Sundeep Bhutoria

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ess bee

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Wednesday, May 18, 2016

Urban India – New ICCR guidelines misses the point

May 18, 2016: When I landed at the Bangkok airport today it was past midnight. I was greeted everywhere with the usual graceful wai or sawatdi or called sawasdee - the traditional Thai welcome with folded hands - similar to our namaste and Cambodian sampeah.
I always admire this country for their tourist-friendly nature and no wonder the despite the humid and hot weather Thailand continues to attract so much visitors. There was a lady who was distributing Thai Tourism brochures where certain dos and donts were mentioned. This reminded me of the recent ICCR guidelines.
A traveller in today’s world only has to click a button to know about a place he intends to travel to. All the information is just a click away. Some of the leading travel sites tell us one on what to wear, how to behave and even warn of possible risks one may face while visiting a new place.
Recently, I read an interesting article in a leading daily which referred to the new guidelines published by ICCR (Indian Council for Cultural Relations) for scholars and travellers coming for a short stay in India. The ICCR as you may know aims at strengthening India’s cultural relations with other countries and also organises study tours, introductory courses and summer camps for international students.
While going through the guidelines what drew my attention in particular were certain statements. The Ninth Edition of this guidebook writes - "Educated women have cast aside many customary inhibitions and have come forward in many ways in the past few decades. They will talk to the student when he is introduced to them. The modern Indian woman is traditional in some ways. She may refuse politely if a man asks her out for a film or an outing. Dating is not common in India."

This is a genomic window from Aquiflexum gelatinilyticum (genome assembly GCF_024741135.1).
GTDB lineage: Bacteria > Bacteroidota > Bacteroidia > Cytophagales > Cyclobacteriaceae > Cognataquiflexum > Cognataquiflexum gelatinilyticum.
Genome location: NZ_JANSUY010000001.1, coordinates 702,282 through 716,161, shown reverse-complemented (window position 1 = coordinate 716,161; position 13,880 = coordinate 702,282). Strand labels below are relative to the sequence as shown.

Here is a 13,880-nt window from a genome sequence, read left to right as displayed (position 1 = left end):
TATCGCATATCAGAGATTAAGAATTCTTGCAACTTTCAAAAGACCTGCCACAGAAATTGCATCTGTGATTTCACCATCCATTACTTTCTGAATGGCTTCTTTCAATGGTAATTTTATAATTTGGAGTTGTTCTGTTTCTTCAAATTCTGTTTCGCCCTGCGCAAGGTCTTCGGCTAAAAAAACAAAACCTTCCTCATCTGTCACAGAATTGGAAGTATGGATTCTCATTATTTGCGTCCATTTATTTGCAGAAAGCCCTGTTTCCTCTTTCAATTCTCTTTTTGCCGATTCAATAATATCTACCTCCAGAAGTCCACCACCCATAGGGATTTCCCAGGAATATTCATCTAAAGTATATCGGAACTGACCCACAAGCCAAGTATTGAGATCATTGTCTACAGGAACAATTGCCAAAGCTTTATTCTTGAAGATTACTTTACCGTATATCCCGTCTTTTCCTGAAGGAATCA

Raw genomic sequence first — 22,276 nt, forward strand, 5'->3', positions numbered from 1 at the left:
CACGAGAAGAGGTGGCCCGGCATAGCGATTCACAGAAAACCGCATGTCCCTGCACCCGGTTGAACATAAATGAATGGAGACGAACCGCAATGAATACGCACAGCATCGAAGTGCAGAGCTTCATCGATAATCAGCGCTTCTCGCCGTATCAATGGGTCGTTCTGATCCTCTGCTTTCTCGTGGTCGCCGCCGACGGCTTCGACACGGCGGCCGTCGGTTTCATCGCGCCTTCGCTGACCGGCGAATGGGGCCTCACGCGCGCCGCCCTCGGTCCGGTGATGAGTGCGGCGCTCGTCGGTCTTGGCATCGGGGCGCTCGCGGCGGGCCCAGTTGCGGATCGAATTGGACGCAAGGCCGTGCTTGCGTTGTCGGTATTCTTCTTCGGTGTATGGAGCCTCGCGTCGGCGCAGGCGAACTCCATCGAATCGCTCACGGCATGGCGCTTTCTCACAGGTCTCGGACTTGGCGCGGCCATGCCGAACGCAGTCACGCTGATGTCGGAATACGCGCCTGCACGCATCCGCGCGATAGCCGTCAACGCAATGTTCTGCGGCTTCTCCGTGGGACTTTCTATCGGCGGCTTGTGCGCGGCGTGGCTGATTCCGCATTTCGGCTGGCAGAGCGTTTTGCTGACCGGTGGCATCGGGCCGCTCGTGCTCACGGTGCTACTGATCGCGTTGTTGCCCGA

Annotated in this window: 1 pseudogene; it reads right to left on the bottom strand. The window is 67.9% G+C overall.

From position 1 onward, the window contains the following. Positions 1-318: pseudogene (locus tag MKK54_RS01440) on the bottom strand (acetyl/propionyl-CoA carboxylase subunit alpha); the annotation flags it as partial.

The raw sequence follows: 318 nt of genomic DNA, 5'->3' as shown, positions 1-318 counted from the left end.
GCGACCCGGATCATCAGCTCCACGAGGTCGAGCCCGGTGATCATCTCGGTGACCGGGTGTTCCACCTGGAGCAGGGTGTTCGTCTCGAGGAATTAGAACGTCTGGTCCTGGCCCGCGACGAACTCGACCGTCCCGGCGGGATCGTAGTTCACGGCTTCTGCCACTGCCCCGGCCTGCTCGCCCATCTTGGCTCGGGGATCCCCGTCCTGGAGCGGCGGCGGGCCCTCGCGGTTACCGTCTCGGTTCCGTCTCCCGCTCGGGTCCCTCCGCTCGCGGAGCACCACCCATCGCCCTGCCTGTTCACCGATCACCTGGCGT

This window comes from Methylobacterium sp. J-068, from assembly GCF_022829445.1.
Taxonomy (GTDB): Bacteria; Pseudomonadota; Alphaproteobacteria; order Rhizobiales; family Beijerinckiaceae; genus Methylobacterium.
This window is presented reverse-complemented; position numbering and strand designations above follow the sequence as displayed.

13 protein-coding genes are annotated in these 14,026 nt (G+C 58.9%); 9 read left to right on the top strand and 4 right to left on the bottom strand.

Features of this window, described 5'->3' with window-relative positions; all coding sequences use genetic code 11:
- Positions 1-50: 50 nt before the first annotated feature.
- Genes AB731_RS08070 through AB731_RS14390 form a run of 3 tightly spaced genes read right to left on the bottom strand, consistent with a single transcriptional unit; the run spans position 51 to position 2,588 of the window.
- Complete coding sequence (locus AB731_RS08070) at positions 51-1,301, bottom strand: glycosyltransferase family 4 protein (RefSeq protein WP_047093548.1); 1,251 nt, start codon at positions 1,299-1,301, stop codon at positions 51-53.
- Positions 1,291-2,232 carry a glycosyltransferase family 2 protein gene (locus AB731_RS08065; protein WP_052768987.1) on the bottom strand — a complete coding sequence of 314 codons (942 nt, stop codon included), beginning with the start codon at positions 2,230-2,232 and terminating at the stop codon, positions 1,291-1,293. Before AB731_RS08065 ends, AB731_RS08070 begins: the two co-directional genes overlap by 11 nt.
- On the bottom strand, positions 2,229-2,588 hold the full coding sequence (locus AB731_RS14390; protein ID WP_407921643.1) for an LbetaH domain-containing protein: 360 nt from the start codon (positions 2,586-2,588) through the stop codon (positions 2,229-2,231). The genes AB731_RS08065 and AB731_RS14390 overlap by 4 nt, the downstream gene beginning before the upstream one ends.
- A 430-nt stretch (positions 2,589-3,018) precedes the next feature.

Regarding travelling in public transport the handbook says - "Queuing for bus is advised. A student need not be surprised should he find that the "first-come-first-served" rule is not being strictly followed as the habit of forming a queue is not yet fully developed in all places." This perhaps is more pertinent.
Among other things it prepares a student to face the hardships in the hostel – occasional water shortages and power crisis etc. It also talks of housing problem that makes finding a house difficult.
The handbook, no doubt informs a person of the country’s traditions and values, but reading it gives an impression of an India where girls don’t mingle with boys; paints Indian society as one steeped in tradition and far from the ways of the modern world.
While it is a fact Indian is still primarily an agrarian nation with more than 68 per cent of the population living in the rural areas, it is also true that the target audience of ICCR are the people who come and live in the urban areas.
To quote from a World Bank report, India more than 1.2 billion people is the world’s fourth largest economy and on a growth trajectory.
The guidelines further says - “Historical changes are unfolding and unleashing a host of new opportunities to forge a 21st Century nation. India will soon have the largest and youngest workforce the world has ever seen. At the same time, the country is in the midst of a massive wave of urbanization as some 10 million people move to towns and cities each year in search of jobs and opportunity. It is the largest rural-urban migration of this century.”
The current scenario of India in the above context of ICCR guidelines would instead of clarifying end up confounding the foreigners. A person arriving in Delhi or Mumbai or any other metro for that matter would not be able to relate to the guidelines in the handbook.
While talking of the population in general the guidelines say -"Indians are generally friendly and informal. Many of them may not wait to be introduced in order to talk to the student. In buses and trains, you may find people eager to talk.”
The fact is that on an average Indian urban girls in her jeans, speak English, hang out with male friends, some of them even putting their professional careers over their marriage, often choose their own partners and some also enter into live-in relationships. This reflects the typical modern Indian woman very much at par with their counterparts in the West.
The handbook could have done a better job had it been more specific and urban-centric rather than making sweeping statements.
ess bee

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